|US6211383||10 Feb 1998||3 Apr 2001||Kimberly-Clark Worldwide, Inc.||Nohr-McDonald elimination reaction|
|US6228157||20 Jul 1999||8 May 2001||Ronald S. Nohr||Ink jet ink compositions|
|US6235095||1 Jun 1999||22 May 2001||Ronald Sinclair Nohr||Ink for inkjet printers|
|US6242057||29 Apr 1998||5 Jun 2001||Kimberly-Clark Worldwide, Inc.||Photoreactor composition and applications therefor|
|US6265458||28 Sep 1999||24 Jul 2001||Kimberly-Clark Worldwide, Inc.||Photoinitiators and applications therefor|
|US6277897||3 Jun 1999||21 Aug 2001||Kimberly-Clark Worldwide, Inc.||Photoinitiators and applications therefor|
|US6294698||16 Apr 1999||25 Sep 2001||Kimberly-Clark Worldwide, Inc.||Photoinitiators and applications therefor|
|US6331056||24 Feb 2000||18 Dec 2001||Kimberly-Clark Worldwide, Inc.||Printing apparatus and applications therefor|
|US6342305||28 Dec 1999||29 Jan 2002||Kimberly-Clark Corporation||Colorants and colorant modifiers|
|US6368395||12 May 2000||9 Apr 2002||Kimberly-Clark Worldwide, Inc.||Subphthalocyanine colorants, ink compositions, and method of making the same|
|US6368396||19 Jan 2000||9 Apr 2002||Kimberly-Clark Worldwide, Inc.||Colorants, colorant stabilizers, ink compositions, and improved methods of making the same|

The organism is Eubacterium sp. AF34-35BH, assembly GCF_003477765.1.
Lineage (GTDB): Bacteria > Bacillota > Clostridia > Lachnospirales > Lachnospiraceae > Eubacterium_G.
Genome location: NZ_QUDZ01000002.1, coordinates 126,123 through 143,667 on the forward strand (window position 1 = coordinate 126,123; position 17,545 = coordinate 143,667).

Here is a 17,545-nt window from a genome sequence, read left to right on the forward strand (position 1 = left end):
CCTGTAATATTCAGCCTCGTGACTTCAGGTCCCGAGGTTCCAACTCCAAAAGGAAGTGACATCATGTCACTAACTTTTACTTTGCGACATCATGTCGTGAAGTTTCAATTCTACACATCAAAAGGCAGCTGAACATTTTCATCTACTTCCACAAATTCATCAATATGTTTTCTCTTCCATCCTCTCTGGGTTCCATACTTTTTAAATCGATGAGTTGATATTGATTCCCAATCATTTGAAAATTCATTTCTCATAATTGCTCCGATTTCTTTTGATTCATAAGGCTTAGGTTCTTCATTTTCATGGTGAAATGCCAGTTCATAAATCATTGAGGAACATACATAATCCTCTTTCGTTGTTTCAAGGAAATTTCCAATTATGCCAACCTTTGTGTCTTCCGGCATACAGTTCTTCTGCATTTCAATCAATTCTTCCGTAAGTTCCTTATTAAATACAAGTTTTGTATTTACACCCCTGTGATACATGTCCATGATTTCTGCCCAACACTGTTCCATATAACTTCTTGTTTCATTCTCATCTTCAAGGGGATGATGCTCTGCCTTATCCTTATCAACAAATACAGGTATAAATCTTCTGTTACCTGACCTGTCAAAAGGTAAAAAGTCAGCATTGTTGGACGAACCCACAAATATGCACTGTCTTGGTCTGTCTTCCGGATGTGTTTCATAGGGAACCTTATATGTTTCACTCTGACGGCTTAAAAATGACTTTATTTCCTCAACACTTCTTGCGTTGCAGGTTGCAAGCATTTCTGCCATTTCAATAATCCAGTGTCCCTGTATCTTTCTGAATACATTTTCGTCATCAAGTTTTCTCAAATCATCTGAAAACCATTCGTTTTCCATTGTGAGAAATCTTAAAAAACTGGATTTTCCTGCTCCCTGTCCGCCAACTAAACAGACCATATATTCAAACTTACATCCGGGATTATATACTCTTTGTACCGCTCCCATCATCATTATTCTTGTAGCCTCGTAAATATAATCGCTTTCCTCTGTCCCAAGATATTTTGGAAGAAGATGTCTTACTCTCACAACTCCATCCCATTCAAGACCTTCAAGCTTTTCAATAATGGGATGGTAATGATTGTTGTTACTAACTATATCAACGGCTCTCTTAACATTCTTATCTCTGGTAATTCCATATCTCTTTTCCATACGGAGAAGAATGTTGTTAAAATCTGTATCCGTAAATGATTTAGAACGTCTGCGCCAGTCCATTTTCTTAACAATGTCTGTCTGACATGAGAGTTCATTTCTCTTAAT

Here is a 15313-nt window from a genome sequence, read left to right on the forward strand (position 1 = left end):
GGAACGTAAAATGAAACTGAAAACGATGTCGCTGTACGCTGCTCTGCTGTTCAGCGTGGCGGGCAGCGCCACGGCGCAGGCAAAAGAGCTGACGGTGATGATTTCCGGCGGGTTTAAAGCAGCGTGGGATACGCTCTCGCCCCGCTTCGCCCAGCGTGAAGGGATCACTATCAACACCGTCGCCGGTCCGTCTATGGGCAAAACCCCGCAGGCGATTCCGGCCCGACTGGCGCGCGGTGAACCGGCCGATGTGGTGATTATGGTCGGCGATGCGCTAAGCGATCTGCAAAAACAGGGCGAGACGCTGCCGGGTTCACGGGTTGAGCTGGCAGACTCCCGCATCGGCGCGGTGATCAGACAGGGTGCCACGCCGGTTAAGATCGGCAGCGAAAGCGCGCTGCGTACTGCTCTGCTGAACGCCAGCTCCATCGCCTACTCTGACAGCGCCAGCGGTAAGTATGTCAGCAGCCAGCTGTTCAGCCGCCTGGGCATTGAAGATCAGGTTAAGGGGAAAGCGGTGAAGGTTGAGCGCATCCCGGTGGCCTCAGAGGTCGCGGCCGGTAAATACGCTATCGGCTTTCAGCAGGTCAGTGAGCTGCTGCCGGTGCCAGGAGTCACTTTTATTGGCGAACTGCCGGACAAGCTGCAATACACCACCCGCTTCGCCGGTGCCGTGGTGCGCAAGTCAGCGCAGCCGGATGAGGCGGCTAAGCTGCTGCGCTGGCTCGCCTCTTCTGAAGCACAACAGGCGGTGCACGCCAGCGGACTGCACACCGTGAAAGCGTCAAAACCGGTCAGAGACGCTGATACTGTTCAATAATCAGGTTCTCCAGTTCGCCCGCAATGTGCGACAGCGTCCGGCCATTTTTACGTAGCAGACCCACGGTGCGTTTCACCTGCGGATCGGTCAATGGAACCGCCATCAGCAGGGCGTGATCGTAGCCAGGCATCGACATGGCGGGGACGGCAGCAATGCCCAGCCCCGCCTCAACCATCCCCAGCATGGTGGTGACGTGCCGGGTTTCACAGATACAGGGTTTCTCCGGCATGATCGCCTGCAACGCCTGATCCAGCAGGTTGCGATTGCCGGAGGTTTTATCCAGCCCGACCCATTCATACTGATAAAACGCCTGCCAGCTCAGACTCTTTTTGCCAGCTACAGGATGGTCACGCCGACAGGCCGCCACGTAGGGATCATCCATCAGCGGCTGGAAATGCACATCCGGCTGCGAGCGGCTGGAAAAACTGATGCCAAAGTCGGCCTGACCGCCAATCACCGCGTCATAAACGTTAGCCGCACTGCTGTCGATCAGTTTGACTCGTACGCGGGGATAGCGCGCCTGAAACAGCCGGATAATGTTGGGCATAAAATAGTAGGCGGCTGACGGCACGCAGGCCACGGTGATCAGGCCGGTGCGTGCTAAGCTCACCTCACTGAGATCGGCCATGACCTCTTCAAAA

|US6486227||19 Jun 2001||26 Nov 2002||Kimberly-Clark Worldwide, Inc.||Zinc-complex photoinitiators and applications therefor|
|US6503559||3 Jun 1999||7 Jan 2003||Kimberly-Clark Worldwide, Inc.||Neonanoplasts and microemulsion technology for inks and ink jet printing|
|US6524379||12 Jan 2001||25 Feb 2003||Kimberly-Clark Worldwide, Inc.||Colorants, colorant stabilizers, ink compositions, and improved methods of making the same|
|US6913867||15 Oct 2001||5 Jul 2005||Kansai Paint Co., Ltd.||Negative photosensitive resin composition, negative photosensitive dry film and method of forming pattern|
|US9234081||8 Jun 2010||12 Jan 2016||King Abdulaziz City For Science And Technology||Method of manufacturing a nitro blue tetrazolium and polyvinyl butyral based dosimeter film|
|US20040259975 *||18 Jun 2003||23 Dec 2004||Robillard Jean J.||System and method for forming photobleachable ink compositions|
|US20050208290 *||13 Aug 2003||22 Sep 2005||Patel Gordhanbhai N||Thick radiation sensitive devices|
|U.S. Classification||430/10, 430/339, 522/16, 522/14, 522/25, 430/345, 522/181|
|International Classification||G03C1/685, G03C5/08, G03F7/025, G03C1/73|
|Cooperative Classification||G03C1/685, G03C1/733, G03F7/025, G03C5/08|
|European Classification||G03F7/025, G03C1/685, G03C1/73P, G03C5/08|
|12 Jan 1990||AS||Assignment|
Owner name: BOARD OF REGENTS, THE UNIVERSITY OF TEXAS SYSTEM,
Free format text: ASSIGNMENT OF ASSIGNORS INTEREST.;ASSIGNOR:ROBILLARD, JEAN J.;REEL/FRAME:005233/0086
Effective date: 19900103
|15 Jun 1993||CC||Certificate of correction|
|12 Sep 1995||FPAY||Fee payment|
Year of fee payment: 4
|13 Sep 1999||FPAY||Fee payment|
Year of fee payment: 8
|8 Oct 2003||REMI||Maintenance fee reminder mailed|
|24 Mar 2004||LAPS||Lapse for failure to pay maintenance fees|
|18 May 2004||FP||Expired due to failure to pay maintenance fee|
Effective date: 20040324